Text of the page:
ADM gains total control in elevator upgrade

by Emily Buckley
Share This:

Automation is prime feature of ADM’s facility upgrade at its Logansport, Indiana, U.S. grain elevator

 

After Archer Daniels Midland’s terminal grain elevator in Logansport, Indiana, U.S., suffered a fire in August 2002 from a bearing failure on top of the elevator, the company was determined to rebuild a state-of-the-art facility, according to Jim Voigt, vice-president of international operations and engineering for ADM’s international grain facilities.

The three prime objectives of the rebuild, which started in April 2003 and fully came on line this January, were to incorporate complete automation, add explosion suppression systems and include a range of hazard monitoring equipment, such as bearing, belt alignment and speed monitors, and bin temperature monitoring.

 

AUTOMATIC ADVANTAGES

The facility was brought online to be 100% PLC-controlled, a feature that no other ADM facility of this size can boast.

"Before this facility ran off a control board, so it just made sense to bring back computer control," said Voigt.

The facility installed four industrial computers with programmable logic controllers (PLCs), Allen-Bradley models PLC SLC 505, which was cheaper than hardwiring the entire facility, he noted.

All plant operations start and stop through the computer. Besides allowing for a 15% to 20% savings in labor costs, the automation offers several benefits and is what really makes this facility stand apart.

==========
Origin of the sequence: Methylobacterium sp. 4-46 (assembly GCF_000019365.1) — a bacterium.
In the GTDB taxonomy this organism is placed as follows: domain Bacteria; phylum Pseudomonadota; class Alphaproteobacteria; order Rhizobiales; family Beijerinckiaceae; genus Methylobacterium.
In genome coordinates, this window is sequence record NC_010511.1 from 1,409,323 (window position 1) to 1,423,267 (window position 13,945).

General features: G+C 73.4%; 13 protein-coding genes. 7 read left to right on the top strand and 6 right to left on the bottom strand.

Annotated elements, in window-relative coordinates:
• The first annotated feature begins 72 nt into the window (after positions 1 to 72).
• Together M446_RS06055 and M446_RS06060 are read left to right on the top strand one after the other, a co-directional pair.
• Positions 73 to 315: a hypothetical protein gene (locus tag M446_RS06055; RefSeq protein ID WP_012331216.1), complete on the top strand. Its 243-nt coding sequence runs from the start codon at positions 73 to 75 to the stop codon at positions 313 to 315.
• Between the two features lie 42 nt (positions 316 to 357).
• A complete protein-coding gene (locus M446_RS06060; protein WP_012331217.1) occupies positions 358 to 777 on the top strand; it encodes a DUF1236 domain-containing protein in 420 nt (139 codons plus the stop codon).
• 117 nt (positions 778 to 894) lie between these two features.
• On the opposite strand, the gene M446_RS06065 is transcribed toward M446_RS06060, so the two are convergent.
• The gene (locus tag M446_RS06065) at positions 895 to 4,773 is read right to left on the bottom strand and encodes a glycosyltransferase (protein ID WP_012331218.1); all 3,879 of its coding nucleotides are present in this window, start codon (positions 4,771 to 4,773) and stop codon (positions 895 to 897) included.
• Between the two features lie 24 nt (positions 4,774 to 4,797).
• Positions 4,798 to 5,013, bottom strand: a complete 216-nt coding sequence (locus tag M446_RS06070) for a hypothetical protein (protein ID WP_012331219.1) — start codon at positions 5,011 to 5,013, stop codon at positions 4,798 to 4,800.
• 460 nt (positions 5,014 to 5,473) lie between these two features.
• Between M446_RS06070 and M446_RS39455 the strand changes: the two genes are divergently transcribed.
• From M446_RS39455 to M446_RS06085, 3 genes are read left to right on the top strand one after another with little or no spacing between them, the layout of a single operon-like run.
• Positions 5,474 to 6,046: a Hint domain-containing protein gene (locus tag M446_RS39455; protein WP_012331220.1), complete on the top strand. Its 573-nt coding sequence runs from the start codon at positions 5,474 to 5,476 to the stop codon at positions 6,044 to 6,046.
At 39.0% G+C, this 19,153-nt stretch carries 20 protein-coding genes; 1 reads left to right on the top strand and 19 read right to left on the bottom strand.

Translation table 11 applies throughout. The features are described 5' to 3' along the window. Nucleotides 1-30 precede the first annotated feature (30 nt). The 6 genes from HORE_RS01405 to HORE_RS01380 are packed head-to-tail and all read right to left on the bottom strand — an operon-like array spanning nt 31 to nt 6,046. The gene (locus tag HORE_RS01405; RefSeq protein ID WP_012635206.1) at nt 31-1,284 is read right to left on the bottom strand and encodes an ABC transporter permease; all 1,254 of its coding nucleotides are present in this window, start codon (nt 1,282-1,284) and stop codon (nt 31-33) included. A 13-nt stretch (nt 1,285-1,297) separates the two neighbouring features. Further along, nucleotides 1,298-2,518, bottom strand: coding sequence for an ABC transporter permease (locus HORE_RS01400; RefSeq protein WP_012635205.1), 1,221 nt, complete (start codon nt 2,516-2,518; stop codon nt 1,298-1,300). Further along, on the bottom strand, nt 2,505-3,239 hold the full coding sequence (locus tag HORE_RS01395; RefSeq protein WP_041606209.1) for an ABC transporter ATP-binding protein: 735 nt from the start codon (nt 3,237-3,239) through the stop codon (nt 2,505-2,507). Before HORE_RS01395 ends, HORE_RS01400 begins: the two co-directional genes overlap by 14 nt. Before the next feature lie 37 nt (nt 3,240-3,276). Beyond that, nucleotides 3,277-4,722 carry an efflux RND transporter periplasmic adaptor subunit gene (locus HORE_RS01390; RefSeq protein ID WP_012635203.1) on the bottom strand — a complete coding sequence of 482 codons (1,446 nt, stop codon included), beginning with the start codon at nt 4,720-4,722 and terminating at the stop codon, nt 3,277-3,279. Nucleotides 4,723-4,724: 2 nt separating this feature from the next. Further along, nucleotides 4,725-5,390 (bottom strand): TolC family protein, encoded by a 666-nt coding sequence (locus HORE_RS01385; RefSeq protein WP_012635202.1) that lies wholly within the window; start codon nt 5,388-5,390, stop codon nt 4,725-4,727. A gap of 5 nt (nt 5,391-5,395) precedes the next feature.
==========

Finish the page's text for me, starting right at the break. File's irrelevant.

The system, which includes a graphical interface of the facility, operates and monitors a total of 193 motors for start/stop, overload and run status. Of the motors, 23 have amp readouts and high amp alarms. There are also alarms and shutdowns for 16 motion switches, 32 plug switches, 42 full bin indicators and 90 slide gates with Andco actuators, 59 of which display the percentage that the gate is open.

"The touch screen at each receiving station gives the operator the ability to control equipment and the graphics on the screen will show the flow path from the receiving pit to the bin," said Dale Knapp, project manager. "The load-out equipment can be totally controlled and monitored by the operator at the rail control building."

The system also logs alarms and fan run times and keeps historic trends of amp usage, allowing the facility better control power usage and startup demands on the power supply.

"The best part of this entire upgrade is the automation features — being able to see all trends off the PLC and to see all the failures at each piece of equipment, you can easily troubleshoot problems."

In addition, the controlled receiving and load-out functions allow identity preservation capability, although Voigt said that function is rarely required with Logansport’s routine shipments of corn to Decatur, Illinois for processing or to the Southeast U.S. poultry markets, wheat to export markets and soybeans to Decatur.

 

MOVING FAST

Although storage capacity at the elevator, which has 1.2 million bushels (32,700 tonnes) of concrete and 2.4 million bushels (65,300 tonnes) of steel storage for maize, soybeans and soft red wheat, was not increased, the grain handling systems were significantly upgraded.